His new piece is about how Big Food lobbied hard to stop every reform proposed by the Obama administration, and was generally successful. But he concludes on a somewhat hopeful note.

[B]ehind the industry’s wall of political power, there indeed lurks a vulnerability. That vulnerability is the conscience of the American eater, who in the past decade or so has taken a keen interest in the question of where our food comes from, how it is produced and the impact of our everyday food choices on the land, on the hands that feed us, on the animals we eat and, increasingly, on the climate. Though still a minority, the eaters who care about these questions have come to distrust Big Food and reject what it is selling. Looking for options better aligned with their values, they have created, purchase by purchase, a $50 billion alternative food economy, comprising organic food, local food and artisanal food. Call it Little Food. And while it is still tiny in comparison with Big Food, it is nevertheless the fastest-growing sector of the food economy.

Some large food companies are voluntarily changing their practices in response to the concerns of these consumers, whether about antibiotics, animal welfare or the welfare of farmworkers. One future of food politics may lie in grass-roots campaigns targeted not at politicians in Washington but directly at Big Food and its consumers, taking aim at its Achilles’ heel: those precious brands.

Maybe so. Anyhow, kudos to Pollan for speaking truth to power, and educating the rest of us.

Tomorrow, I’ll be heading to southern Utah and Arizona to see some of the most amazing rocks on the planet: Zion, Bryce, Arches, Monument Valley, and the Grand Canyon, all of which I’ve wanted to see for a long time. I’ll be traveling with a small group of photographers, and taking lots of pictures. I’ve been to REI and Outdoor Provisions to get insulating layers for those cold mornings, and have made up my mind what lenses not to lug. I’m ready!
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Missing dragonflies, and welcoming motorcycles, new ballets, and Wagner

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I didn’t have any luck finding dragonflies this weekend. I tried Lake Benson, Lake Wheeler, and Yates Mill Pond, but it looks like we’ve about come to the end of another dragonfly season. I did see some butterflies and wildflowers, though, and enjoyed walking beside the calm and calming lakes. It was quiet, except for periodic thunderous roars from passing motorcycle groups.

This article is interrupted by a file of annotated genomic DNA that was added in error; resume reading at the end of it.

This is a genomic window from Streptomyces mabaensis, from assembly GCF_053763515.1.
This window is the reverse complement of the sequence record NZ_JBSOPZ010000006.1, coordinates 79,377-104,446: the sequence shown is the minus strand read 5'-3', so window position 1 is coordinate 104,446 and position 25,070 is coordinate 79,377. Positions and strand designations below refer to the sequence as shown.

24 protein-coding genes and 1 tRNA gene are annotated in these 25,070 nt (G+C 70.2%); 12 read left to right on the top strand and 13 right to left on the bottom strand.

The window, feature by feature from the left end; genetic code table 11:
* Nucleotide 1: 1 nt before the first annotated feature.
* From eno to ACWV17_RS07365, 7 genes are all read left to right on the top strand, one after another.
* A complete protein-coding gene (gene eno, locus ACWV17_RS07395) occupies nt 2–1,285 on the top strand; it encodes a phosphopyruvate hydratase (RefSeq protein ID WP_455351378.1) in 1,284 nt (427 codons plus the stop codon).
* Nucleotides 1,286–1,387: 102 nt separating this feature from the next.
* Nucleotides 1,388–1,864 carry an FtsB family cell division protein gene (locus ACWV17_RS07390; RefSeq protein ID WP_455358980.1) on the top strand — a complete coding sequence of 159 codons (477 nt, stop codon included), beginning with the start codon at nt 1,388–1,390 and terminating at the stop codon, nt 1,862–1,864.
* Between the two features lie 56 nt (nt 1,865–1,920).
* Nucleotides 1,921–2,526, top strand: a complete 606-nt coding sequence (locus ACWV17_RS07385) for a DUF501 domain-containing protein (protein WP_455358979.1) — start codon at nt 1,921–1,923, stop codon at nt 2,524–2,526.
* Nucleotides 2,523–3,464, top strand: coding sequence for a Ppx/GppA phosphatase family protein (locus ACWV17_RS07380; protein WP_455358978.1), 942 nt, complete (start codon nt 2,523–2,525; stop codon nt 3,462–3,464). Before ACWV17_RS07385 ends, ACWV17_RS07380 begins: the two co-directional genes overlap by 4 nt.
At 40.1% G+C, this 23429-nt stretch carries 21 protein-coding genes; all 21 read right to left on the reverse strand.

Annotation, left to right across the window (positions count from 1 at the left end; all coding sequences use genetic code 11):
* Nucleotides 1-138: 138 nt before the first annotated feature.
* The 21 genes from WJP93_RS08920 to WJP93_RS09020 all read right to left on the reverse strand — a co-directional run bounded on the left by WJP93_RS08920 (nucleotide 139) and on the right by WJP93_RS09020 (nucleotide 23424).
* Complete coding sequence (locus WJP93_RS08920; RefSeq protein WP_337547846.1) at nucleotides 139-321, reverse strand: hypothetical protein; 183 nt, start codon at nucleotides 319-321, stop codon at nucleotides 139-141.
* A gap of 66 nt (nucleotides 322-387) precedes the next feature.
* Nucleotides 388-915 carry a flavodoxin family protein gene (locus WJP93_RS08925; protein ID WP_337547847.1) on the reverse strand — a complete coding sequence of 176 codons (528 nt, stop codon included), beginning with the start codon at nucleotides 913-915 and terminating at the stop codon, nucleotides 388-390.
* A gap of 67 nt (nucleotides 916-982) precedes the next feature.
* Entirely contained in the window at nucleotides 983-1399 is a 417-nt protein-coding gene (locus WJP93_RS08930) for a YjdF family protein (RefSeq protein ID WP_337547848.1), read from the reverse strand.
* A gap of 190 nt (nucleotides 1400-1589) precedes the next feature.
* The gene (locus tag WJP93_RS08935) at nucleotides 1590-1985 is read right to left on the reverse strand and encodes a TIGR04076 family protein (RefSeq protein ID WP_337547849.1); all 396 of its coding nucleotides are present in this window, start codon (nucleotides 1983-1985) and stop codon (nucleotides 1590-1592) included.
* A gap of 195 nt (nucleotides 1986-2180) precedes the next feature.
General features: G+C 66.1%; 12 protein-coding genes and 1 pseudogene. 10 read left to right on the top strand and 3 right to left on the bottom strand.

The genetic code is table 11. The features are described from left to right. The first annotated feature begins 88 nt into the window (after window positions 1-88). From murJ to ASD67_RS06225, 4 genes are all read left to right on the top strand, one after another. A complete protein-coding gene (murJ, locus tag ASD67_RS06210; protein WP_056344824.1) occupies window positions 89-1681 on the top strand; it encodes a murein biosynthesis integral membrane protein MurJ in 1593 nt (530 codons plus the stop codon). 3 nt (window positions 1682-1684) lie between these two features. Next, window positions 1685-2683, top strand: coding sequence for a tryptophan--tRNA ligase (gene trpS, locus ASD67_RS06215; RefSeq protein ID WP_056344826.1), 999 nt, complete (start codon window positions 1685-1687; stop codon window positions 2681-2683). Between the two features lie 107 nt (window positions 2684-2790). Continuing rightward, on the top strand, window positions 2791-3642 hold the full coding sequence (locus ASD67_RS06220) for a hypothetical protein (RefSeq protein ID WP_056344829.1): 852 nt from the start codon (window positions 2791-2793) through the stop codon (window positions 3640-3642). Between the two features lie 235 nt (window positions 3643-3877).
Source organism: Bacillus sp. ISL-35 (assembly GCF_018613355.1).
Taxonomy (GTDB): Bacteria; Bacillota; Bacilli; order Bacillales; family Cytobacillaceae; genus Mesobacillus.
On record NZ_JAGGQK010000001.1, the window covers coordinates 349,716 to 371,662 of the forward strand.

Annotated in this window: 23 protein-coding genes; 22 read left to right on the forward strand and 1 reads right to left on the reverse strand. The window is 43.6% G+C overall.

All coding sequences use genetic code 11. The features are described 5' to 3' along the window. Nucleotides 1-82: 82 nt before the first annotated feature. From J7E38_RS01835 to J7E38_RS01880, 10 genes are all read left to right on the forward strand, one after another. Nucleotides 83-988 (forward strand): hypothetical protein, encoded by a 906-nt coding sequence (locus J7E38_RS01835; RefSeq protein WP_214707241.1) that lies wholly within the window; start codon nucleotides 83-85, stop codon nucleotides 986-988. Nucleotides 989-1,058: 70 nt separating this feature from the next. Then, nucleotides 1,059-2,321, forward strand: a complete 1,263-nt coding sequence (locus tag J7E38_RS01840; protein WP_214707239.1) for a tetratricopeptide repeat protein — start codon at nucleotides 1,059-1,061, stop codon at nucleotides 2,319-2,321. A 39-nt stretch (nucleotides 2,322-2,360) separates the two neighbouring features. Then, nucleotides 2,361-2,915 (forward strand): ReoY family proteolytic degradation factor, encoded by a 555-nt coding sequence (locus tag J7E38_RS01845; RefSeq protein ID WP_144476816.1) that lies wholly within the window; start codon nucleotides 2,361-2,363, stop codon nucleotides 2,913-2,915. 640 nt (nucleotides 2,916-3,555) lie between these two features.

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It was the 12th annual Capital City Bikefest in Raleigh this weekend, and on Saturday evening we walked downtown to have a look at the hundreds of bikes parked on Fayetteville Street. The bikes were mostly enormous Harleys, but with endless gleaming customizations, objects of pride and passion. Lacking tattoos and denim, we may have stood out a bit, but we didn’t notice any negative energy directed our way.
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We ate at Living Kitchen, the new vegan restaurant, where the clientele did not include any obvious biker types. I had the lunasagna, which was cool and tangy, and Sally enjoyed the living burrito, a collard green wrap. Our server, Rebecca, was friendly and efficient.
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Afterwards, we strolled over to Fletcher Hall for the first Carolina Ballet program of the season. Zalman Raffael’s new work, La Mer was a “non-linear” story ballet involving family dynamics and natural forces. We liked it a lot. I was particularly taken with Amanda Babayan’s character, the daughter with the troubles of adolescence.
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Robert Weiss’s first new piece was titled Stravinsky Pas de Deux, with highly dissonant music and angular gestures, danced with wonderful electricity by newcomers Lily Wills and Miles Sollars-White. Weiss’s The Double featured Alicia Fabry and Lindsay Purrington in startlingly close, tense unison. The final work was Weiss’s new Beethoven Piano Concerto # 5, which was very joyous and musical, with great leaps, spins, and lifts. I especially enjoyed Ashley Hathaway’s graceful solo in the second movement, and Alyssa Pilger imperial command in the finale.

Finally, I need to give a shout out to the N.C. Opera for its outstanding production last weekend of Wagner’s Das Rheingold. This little company somehow assembled a cast of world-class Wagnerians for two performances of this complex and thrilling work. Conductor Timothy Myers was masterful, and the singing was superb. Todd Thomas as Alberich managed to touch some unsettling psychological depths as he drove to his famous curse. I got goose bumps.